Matching Items (2)

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Differential Effects of Causality and Correlation on Inference

Description

A category is a set of entities associated by specific characteristics (features). These features can have different relations between one another, including correlations and causal connections. The purpose of this

A category is a set of entities associated by specific characteristics (features). These features can have different relations between one another, including correlations and causal connections. The purpose of this study was to examine how the relations between features would affect the inference of unknown features of new entities from a given set of features. Categories and their relations were learned in a Learning Phase, whereas features were inferred in Transfer and Selection Phases. Correct inference of feature was enhanced by correlation between the features given and the features inferred. It is less clear whether causal connections further enhanced correct inference of features over and above the effect of the correlation. Future research of this topic may benefit from utilizing more difficult tasks, repeating instructions, or manipulating the participants' understanding of the relation in ways other than administration of instructions.

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Date Created
  • 2013-05

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Fostering critical thinking in undergraduate nursing students

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ABSTRACT

Results from previous studies indicated nursing students needed to further develop critical thinking (CT) especially with respect to employing it in their clinical reasoning. Thus, the study was conducted to

ABSTRACT

Results from previous studies indicated nursing students needed to further develop critical thinking (CT) especially with respect to employing it in their clinical reasoning. Thus, the study was conducted to support development of students’ CT in the areas of inference subskills that could be applied as they engaged in clinical reasoning during course simulations. Relevant studies from areas such as CT, clinical reasoning, nursing process, and inference subskills informed the study. Additionally, the power of simulation as an instructional technique along with reflection on those simulations contributed to the formulation of the study. Participants included junior nursing students in their second semester of nursing school. They completed a pre- and post-intervention Critical Thinking Survey, reflective journals during the course of the intervention, and interviews as the conclusion of the study. The intervention provided students with instruction on the use of three inference subskills (Facione, 2015). Moreover, they wrote reflective journal entries about their use of these skills. Quantitative results indicated no changes in various CT measures. By comparison, qualitative data analysis of individual interviews and reflective journals showed students: applied inference subskills in a limited way; demonstrated restricted clinical reasoning; displayed emerging reflection skills; and established a foundation on which to build additional CT in their professional roles. Limitations of the study included time—length of the intervention and limited power of the instruction—depth of the instruction with respect to teaching the inference subskills. Discussion focused on explaining the results. Implications for teaching included revision of the instruction in inference subskills to be more robust by extending it over time, perhaps across courses. Additionally, use of a ‘flipped’ instructional process was discussed in which students would learn the subskills by viewing video modules prior to class and then are ‘guided’ to apply their learning in classroom health care simulations. Implications for research included closer examination of the development of CT in clinical reasoning to devise a developmental trajectory that might be useful to understand this phenomenon and to develop teaching strategies to assist students in learning to use these skills as part of the clinical reasoning process.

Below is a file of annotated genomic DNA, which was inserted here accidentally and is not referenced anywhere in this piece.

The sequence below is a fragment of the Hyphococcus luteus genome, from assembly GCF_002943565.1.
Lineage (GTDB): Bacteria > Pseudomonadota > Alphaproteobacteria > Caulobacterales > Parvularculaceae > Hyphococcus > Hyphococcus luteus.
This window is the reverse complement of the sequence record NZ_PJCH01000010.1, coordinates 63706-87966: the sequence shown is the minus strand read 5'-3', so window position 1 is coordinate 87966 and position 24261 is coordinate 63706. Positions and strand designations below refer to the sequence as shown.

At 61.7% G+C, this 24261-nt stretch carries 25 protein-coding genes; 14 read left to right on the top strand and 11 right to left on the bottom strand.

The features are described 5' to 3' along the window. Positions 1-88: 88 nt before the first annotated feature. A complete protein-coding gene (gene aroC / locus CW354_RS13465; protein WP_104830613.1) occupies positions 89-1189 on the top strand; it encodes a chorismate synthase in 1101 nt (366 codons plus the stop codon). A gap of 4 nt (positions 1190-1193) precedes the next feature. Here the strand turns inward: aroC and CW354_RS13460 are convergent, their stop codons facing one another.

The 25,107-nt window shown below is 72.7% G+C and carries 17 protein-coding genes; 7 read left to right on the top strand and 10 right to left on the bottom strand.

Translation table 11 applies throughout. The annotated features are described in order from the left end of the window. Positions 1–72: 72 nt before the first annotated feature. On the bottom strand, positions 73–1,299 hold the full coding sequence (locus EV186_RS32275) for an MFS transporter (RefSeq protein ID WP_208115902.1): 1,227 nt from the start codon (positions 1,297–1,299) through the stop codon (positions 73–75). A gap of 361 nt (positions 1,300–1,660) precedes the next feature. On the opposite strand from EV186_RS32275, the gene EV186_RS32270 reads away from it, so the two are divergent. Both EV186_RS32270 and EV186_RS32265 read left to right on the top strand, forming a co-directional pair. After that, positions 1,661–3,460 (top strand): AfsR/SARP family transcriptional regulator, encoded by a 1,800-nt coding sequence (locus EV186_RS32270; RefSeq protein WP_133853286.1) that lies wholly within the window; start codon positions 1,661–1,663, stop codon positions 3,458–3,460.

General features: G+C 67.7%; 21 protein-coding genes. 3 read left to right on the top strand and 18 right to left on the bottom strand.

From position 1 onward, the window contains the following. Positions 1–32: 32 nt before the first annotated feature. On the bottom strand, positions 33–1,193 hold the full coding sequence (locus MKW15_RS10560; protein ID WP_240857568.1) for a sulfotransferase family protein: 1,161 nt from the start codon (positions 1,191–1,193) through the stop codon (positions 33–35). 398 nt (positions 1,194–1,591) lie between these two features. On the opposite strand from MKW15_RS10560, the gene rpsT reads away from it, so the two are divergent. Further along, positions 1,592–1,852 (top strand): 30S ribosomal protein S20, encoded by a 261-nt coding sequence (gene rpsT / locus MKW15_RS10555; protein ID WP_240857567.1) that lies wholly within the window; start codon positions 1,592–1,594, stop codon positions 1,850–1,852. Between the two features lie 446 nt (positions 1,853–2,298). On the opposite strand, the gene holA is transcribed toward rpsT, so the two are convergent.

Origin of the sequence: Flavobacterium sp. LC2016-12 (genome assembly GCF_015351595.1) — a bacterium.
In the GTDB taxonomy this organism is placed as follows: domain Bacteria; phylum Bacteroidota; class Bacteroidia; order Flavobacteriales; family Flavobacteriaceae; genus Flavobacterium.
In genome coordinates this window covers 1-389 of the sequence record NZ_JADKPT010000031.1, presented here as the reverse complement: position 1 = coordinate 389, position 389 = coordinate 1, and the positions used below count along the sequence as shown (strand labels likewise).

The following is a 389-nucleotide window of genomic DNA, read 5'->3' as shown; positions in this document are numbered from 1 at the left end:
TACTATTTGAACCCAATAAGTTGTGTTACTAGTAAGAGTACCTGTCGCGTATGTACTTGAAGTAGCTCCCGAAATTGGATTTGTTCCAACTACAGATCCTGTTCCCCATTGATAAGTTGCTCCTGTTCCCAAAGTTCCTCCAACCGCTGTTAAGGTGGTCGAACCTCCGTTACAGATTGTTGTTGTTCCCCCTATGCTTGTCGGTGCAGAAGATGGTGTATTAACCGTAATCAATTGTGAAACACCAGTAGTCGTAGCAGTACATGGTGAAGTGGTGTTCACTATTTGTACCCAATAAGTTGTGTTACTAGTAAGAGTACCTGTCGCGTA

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Created

Date Created
  • 2017